Coping with Nuclear Weapons

Issues and Global Institutions

By W. Pal Sidhu

© 2014 – Routledge

160 pages

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pub: 2016-06-29
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About the Book

In the recent past there have been several high-profile unilateral, bilateral and multilateral declarations calling for a world free of nuclear weapons, further efforts to prevent proliferation and initiatives to secure nuclear material from falling into the hands of non-state actors, particularly terrorists groups. This work seeks to provide a concise and comprehensive analysis of the role of global institutions in this campaign.

This work:

  • provides a brief historical survey of the key international institutions as well as their major achievements
  • details the new challenges that confront these institutions, particularly in the post-Cold War world
  • analyses examine the role of the ad-hoc arrangements which emerged to address these specific challenges and their impact on the existing international institutions that they were meant to strengthen
  • suggests a series of initiatives – both ad-hoc and institutionalized – which could reform and reinvigorate the institutions to carry out their widening and deepening mandates
  • evaluates the prospects of these institutions in not only carrying out their basic disarmament and non-proliferation mandates but also establishing the norms and code of conduct for an eventual world free of nuclear weapons.

Seeking to establish the reasons behind the inability of international institutions to carry out their mandates, and examining what will be necessary to ensure the future success of these initiatives, this work is an invaluable resource for all students, scholars and policy makers.

Table of Contents

Introduction Part 1: The Past 1. Historical overview, including boxes on the various global institutions 2. Successes and failures Part 2: The Present 3. Three post-Cold War disarmament and nonproliferation challenges 4. Responses to the three challenges Part 3: The Future 5. Pathways towards disarmament and nonproliferation 6. Conclusion: The way forward

About the Author

Dr. Waheguru Pal Singh Sidhu is Vice President of Programs at the EastWest Institute. Prior to this he was Director of the New Issues in Security Course at the Geneva Centre for Security Policy. Dr. Sidhu has researched, written and taught extensively on the United Nations and regionalism, Southern Asia, confidence-building-measures, disarmament, arms control, and non-proliferation issues. His recent publications include: The Iraq Crisis and World Order: Structural, Institutional and Normative Challenges; Arms Control after Iraq: Normative and Operational Challenges; Kashmir: New Voices, New Approaches and China and India: Cooperation or Conflict? He has also published in leading international journals, including Arms Control Today, Asian Survey, Disarmament Diplomacy, Disarmament Forum, International Peacekeeping, Jane’s Intelligence Review, Politique Etrangere, and the Bulletin of Atomic Scientists. Dr. Sidhu was the consultant to the first, second and third United Nations Panel of Governmental Experts on Missiles in 2001-2002, 2004 and 2007-2008 respectively. He was also appointed as a member of the Resource Group setup to assist the United Nations High-Level Panel on Threats, Challenges and Change in 2004.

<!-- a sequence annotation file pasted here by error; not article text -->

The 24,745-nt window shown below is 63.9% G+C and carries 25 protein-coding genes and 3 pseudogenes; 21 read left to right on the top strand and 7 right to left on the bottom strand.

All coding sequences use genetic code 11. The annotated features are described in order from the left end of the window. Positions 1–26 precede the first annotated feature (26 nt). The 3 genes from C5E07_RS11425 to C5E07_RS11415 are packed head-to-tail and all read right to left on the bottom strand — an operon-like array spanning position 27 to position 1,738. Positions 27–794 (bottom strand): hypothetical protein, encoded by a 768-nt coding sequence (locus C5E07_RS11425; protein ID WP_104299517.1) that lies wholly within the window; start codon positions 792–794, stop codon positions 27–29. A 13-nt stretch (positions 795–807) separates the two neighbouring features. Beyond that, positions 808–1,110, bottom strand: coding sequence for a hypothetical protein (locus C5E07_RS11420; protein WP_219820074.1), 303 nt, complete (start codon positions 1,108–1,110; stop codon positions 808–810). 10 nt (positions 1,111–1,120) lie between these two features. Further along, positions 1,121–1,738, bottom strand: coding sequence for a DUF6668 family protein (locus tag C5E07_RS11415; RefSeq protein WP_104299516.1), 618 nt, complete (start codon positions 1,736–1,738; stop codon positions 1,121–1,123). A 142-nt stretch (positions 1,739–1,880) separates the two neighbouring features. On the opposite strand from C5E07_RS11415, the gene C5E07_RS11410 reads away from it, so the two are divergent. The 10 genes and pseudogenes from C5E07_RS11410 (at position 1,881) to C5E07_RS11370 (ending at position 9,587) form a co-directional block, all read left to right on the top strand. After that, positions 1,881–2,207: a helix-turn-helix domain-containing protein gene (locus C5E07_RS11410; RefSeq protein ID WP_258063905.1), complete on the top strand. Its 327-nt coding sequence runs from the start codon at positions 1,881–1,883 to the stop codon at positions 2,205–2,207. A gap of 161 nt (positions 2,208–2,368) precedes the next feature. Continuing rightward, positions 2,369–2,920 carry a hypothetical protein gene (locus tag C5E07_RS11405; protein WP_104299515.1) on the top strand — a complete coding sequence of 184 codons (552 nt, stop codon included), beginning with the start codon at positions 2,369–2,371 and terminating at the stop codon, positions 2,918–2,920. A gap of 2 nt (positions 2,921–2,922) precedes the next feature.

About the Series

Global Institutions

The "Global Institutions Series" is edited by Thomas G. Weiss (The CUNY Graduate Center, New York, USA) and Rorden Wilkinson (University of Sussex, UK).

The Series has three "streams" identified by one of three cover colors:

  • Blue covers offer comprehensive, accessible, and informative guides to the history, structure, and activities of key international organizations, and introductions to topics of key importance in contemporary global governance. Recognized experts use a similar structure to address the general purpose and rationale for specific organizations along with historical developments, membership, structure, decision-making procedures, key functions, and an annotated bibliography and guide to electronic sources.
  • Red covers consist of research monographs and edited collections that advance knowledge about one aspect of global governance; they reflect a wide variety of intellectual orientations, theoretical persuasions, and methodological approaches.
  • Green covers will soon offer one-stop accounts for the major theoretical approaches to global governance and international organization.

Together these streams provide a coherent and complementary portrait of the problems, prospects, and possibilities confronting global institutions today.

Learn more…

Subject Categories

BISAC Subject Codes/Headings:
POL000000
POLITICAL SCIENCE / General
POL010000
POLITICAL SCIENCE / History & Theory
POL011000
POLITICAL SCIENCE / International Relations / General